Social listening and brand health tracking have both been valuable enterprise marketing tools for years, but now is the time for the two to come together. Surveys lend structure and allow for directed questions but also take time and require resources devoted to recruiting responses. Social data is immediate and contains plenty of content, but it can be hard to mine for insights. Social data can help customer insights pros understand brand equity, health, and even value.

- Allison Smith, Brief: Track Your Brand Health With Social Data, Forrester

We wanted to learn how those in the room use social CMI to assess brand health. Research consultancy Millward Brown explains, “You can no longer measure brand health without including search and social data to get the full picture. [Social data will] help you make good decisions quickly, and use your budget more effectively.” Your brand health will ultimately have a deep impact on the consumer awareness of your brand and your bottom line, and social data can help provide a metrics and a view on the health of a brand. We discussed this topic with the group, and uncovered some very interesting cases.

Another agency client continued: “We spend a lot of time looking at internal and external brand health. Sometimes we’re learning that the conversations aren’t always as positive as we’d like them to be. We look at that conversation, blend it with employee conversation and different metrics and use the blended data to improve where we need to.”

Using influencers to assess brand health

The conversation moved onto how pulling insights on influencers online can help assess brand health.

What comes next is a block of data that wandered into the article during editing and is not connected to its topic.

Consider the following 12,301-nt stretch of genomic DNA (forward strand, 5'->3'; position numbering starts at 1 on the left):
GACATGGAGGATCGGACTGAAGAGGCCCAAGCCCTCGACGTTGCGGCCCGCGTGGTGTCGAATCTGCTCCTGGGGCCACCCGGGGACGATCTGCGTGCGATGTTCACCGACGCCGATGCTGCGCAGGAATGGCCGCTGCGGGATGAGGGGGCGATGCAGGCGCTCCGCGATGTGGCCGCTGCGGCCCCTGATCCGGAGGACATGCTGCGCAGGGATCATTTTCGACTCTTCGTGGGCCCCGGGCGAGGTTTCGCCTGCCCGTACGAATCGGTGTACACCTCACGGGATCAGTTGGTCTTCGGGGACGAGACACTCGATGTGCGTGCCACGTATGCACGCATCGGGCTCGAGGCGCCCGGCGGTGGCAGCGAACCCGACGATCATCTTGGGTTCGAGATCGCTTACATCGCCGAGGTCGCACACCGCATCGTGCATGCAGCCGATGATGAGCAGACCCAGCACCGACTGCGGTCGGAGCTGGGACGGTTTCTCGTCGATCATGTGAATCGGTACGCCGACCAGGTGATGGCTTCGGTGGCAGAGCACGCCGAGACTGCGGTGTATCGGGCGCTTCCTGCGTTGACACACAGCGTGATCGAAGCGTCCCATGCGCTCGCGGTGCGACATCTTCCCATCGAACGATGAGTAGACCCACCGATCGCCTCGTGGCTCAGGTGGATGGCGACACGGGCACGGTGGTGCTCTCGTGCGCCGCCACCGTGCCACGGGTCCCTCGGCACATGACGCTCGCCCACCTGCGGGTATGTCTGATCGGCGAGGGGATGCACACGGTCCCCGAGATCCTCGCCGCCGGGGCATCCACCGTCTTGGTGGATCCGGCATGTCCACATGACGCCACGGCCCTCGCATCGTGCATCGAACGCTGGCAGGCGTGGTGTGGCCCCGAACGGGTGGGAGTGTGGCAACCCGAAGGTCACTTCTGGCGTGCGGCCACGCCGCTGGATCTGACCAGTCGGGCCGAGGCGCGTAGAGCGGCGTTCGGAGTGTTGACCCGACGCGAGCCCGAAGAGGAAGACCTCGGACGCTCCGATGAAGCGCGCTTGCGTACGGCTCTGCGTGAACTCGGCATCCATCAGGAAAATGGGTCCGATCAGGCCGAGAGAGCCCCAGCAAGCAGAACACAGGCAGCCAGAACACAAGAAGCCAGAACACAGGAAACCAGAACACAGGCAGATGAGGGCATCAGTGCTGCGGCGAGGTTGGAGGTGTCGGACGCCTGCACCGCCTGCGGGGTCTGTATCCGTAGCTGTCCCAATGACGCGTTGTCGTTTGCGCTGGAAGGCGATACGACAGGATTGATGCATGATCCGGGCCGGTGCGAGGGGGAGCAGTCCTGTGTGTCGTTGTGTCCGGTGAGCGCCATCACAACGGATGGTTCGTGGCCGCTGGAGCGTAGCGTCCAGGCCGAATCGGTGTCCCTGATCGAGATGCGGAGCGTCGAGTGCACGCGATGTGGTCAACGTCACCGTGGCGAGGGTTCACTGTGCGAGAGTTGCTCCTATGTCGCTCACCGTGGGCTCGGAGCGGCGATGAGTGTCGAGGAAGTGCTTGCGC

“Using social CMI we’ve been able to identify top influencers in science, and when the data came back we realized we have work to do in engaging and activating influencer communities and individuals that we hadn’t realized were our potential influencers. We want to start mapping out our employees to see where they have influence that the brand doesn’t, to locate the conversations the brand can’t get into authentically or organically - deep subject matter expert territory where brands aren’t welcome. If we have an employee with that leadership and expertise, and unleash them with our messaging in a highly organic and relevant way in that field or topic, that can prove to be very powerful. That’s the direction we’re heading in with our influencers.”

The room was in agreement.

“I like to call them brand-ividuals,” added a founder of a social media marketing agency. “Brands should be utilizing employees because everyone is influential in some area or about some subject matter. I’ve been seeing quite a few studies on micro-influencers. If you’re a well known brand you have the ability to create influence and identify those up and comers, and have influence on your campaigns. Build relationships, and reach people a brand can’t.”